Is America Inching Toward a Police State? by Rodrigo Sermeño

Stronger police forces and a more robust surveillance apparatus are blurring the lines between law enforcement and military.

WASHINGTON – The recent revelations about the federal government’s surveillance programs underscore a subtle trend in the U.S. that should raise some concerns about personal freedoms in America.

According to John W. Whitehead – founder of the Rutherford Institute, a nonprofit civil liberties and human rights organization – more Americans might find themselves in increasingly dangerous situations as SWAT teams and SWAT-team tactics are used more frequently in routine law enforcement activities.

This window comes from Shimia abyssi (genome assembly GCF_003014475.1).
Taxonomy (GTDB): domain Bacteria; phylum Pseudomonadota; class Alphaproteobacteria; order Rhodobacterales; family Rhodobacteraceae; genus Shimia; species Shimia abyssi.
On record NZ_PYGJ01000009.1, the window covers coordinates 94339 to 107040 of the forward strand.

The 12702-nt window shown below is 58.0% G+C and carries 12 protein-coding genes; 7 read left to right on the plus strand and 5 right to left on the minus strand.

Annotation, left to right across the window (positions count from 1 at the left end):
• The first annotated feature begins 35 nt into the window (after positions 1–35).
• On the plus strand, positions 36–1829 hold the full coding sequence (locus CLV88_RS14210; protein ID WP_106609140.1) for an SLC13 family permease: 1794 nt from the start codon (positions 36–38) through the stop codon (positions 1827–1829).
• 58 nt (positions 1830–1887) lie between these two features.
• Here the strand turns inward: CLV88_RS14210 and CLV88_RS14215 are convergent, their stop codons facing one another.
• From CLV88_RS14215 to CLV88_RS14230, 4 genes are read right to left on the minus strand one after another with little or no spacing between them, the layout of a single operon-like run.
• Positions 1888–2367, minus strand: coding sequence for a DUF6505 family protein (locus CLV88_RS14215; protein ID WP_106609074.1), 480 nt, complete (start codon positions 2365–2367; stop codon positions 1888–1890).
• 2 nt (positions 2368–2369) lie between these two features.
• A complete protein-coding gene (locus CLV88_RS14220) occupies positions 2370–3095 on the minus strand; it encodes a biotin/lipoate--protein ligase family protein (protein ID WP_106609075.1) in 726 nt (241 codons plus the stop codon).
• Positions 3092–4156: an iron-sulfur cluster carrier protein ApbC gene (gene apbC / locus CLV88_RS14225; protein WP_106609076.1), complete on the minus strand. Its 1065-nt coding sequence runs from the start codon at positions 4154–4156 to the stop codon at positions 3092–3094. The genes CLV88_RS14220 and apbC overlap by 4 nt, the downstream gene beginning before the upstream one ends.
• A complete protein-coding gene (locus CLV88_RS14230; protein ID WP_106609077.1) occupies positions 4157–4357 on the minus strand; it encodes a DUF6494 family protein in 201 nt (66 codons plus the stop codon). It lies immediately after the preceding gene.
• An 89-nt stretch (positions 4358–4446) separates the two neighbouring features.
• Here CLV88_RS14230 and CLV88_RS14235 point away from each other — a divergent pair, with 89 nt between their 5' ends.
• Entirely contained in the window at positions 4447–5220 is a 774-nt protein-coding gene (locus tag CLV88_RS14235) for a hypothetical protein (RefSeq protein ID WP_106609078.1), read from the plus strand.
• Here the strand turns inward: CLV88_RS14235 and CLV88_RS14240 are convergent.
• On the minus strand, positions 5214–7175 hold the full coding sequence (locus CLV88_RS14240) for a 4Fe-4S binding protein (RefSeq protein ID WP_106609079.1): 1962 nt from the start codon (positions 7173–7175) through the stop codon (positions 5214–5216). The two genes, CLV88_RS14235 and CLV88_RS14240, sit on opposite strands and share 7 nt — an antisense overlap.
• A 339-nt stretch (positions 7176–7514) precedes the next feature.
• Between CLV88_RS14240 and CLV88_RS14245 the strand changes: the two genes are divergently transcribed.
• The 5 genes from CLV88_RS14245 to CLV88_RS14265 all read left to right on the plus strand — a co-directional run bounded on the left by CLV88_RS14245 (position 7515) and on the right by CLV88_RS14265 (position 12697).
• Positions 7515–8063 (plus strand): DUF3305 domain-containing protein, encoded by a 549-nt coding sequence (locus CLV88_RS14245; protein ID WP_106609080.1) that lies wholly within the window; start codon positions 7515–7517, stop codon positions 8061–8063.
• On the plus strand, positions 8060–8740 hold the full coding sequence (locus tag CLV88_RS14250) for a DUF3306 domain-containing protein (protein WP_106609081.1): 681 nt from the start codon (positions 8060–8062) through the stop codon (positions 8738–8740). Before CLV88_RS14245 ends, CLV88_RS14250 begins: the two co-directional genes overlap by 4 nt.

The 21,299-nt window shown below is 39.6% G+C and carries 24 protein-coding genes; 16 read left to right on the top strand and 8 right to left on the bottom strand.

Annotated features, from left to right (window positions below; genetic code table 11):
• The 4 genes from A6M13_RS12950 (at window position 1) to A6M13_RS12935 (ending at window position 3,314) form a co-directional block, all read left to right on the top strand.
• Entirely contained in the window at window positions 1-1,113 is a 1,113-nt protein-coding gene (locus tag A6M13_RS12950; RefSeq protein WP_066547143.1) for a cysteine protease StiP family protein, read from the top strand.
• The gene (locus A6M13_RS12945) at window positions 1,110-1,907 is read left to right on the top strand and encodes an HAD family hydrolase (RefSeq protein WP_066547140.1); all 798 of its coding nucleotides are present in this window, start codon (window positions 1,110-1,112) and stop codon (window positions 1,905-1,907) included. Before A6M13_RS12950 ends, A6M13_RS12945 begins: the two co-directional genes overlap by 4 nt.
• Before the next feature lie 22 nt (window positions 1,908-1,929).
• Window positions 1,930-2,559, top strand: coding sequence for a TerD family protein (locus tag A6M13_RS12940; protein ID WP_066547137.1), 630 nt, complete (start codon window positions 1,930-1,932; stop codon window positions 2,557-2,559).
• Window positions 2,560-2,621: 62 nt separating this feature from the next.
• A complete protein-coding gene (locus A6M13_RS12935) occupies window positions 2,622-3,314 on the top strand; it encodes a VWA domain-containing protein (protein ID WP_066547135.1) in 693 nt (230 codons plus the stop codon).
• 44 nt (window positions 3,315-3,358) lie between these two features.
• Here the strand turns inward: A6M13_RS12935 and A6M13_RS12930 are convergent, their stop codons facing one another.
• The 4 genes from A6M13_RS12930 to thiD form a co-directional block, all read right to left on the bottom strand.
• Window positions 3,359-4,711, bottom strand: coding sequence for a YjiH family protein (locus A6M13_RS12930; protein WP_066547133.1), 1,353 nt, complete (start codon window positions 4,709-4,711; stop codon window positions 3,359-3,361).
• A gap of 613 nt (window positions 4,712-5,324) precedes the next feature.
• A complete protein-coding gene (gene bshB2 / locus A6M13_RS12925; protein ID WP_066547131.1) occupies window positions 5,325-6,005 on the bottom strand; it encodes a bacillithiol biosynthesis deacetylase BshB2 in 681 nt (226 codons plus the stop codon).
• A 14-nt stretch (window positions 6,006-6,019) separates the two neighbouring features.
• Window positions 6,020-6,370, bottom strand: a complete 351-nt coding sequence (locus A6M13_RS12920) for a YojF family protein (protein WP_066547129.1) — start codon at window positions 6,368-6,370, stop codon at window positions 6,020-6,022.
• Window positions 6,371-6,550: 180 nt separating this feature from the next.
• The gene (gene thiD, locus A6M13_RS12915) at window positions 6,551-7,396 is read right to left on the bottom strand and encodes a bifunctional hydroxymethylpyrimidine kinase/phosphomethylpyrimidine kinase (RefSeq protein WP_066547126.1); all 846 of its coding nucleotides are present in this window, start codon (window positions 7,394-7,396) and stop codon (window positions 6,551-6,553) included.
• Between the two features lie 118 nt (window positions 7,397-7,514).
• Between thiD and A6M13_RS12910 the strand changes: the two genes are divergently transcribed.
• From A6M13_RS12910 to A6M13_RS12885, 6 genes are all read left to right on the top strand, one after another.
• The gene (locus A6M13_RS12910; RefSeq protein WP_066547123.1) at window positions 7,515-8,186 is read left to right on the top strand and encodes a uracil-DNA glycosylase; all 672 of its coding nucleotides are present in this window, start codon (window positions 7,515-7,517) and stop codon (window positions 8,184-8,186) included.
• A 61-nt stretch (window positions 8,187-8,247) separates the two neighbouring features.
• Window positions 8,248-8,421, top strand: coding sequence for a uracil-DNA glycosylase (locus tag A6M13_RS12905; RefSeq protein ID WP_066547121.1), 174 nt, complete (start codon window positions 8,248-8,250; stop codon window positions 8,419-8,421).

Violent crime in America has been on a steady decline since the mid-1990s. No one knows exactly why criminal activity is down, but experts point to a variety of factors for the continuing decline in overall violence. They cite the end of the crack cocaine epidemic and changes in technology that include a substantial increase in surveillance cameras, among other reasons, as being responsible for bringing down crime.

Despite falling crime rates, some of the nation’s major cities are increasing the size and scope of their police agencies. For example, the New York Police Department (NYPD), the biggest police force in the nation, boasts more than 34,000 officers patrolling the streets of New York. Other cities with increasingly large police forces include Los Angeles (which has approximately 10,000 officers) and Chicago (13,400).

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